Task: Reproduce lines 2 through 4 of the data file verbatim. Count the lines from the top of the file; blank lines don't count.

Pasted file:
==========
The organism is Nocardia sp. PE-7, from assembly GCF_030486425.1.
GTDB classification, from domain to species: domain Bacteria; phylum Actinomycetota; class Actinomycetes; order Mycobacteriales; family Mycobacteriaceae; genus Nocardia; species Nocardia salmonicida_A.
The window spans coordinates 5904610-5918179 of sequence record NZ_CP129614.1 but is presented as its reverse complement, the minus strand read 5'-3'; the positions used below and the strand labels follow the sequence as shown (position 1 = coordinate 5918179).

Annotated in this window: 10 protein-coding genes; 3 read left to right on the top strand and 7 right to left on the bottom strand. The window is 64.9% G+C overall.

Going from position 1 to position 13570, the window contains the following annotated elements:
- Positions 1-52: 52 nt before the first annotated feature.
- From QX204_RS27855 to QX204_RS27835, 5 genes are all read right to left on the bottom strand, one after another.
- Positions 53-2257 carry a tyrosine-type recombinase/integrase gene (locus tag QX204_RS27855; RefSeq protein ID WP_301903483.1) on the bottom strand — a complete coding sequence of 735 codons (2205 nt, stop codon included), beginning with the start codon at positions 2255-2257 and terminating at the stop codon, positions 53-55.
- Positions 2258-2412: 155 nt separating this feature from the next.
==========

GTDB classification, from domain to species: domain Bacteria; phylum Actinomycetota; class Actinomycetes; order Mycobacteriales; family Mycobacteriaceae; genus Nocardia; species Nocardia salmonicida_A.
The window spans coordinates 5904610-5918179 of sequence record NZ_CP129614.1 but is presented as its reverse complement, the minus strand read 5'-3'; the positions used below and the strand labels follow the sequence as shown (position 1 = coordinate 5918179).

Annotated in this window: 10 protein-coding genes; 3 read left to right on the top strand and 7 right to left on the bottom strand. The window is 64.9% G+C overall.